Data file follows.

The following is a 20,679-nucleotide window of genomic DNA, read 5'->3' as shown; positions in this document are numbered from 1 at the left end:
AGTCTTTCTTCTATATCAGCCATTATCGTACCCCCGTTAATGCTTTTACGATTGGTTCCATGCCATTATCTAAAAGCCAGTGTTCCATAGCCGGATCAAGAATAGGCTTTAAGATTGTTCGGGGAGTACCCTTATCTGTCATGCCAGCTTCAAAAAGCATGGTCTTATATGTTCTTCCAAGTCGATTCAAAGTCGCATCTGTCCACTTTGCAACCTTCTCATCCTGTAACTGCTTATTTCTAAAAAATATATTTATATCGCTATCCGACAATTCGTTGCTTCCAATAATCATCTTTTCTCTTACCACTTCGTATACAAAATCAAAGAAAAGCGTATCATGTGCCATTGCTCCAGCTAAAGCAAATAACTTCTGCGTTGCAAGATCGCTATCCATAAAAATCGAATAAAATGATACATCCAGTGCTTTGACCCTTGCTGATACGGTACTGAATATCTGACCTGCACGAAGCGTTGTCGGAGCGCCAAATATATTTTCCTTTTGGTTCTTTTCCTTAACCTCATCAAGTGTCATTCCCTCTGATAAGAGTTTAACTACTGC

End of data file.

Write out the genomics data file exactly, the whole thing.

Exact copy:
The following is a 20,679-nucleotide window of genomic DNA, read 5'->3' as shown; positions in this document are numbered from 1 at the left end:
AGTCTTTCTTCTATATCAGCCATTATCGTACCCCCGTTAATGCTTTTACGATTGGTTCCATGCCATTATCTAAAAGCCAGTGTTCCATAGCCGGATCAAGAATAGGCTTTAAGATTGTTCGGGGAGTACCCTTATCTGTCATGCCAGCTTCAAAAAGCATGGTCTTATATGTTCTTCCAAGTCGATTCAAAGTCGCATCTGTCCACTTTGCAACCTTCTCATCCTGTAACTGCTTATTTCTAAAAAATATATTTATATCGCTATCCGACAATTCGTTGCTTCCAATAATCATCTTTTCTCTTACCACTTCGTATACAAAATCAAAGAAAAGCGTATCATGTGCCATTGCTCCAGCTAAAGCAAATAACTTCTGCGTTGCAAGATCGCTATCCATAAAAATCGAATAAAATGATACATCCAGTGCTTTGACCCTTGCTGATACGGTACTGAATATCTGACCTGCACGAAGCGTTGTCGGAGCGCCAAATATATTTTCCTTTTGGTTCTTTTCCTTAACCTCATCAAGTGTCATTCCCTCTGATAAGAGTTTAACTACTGC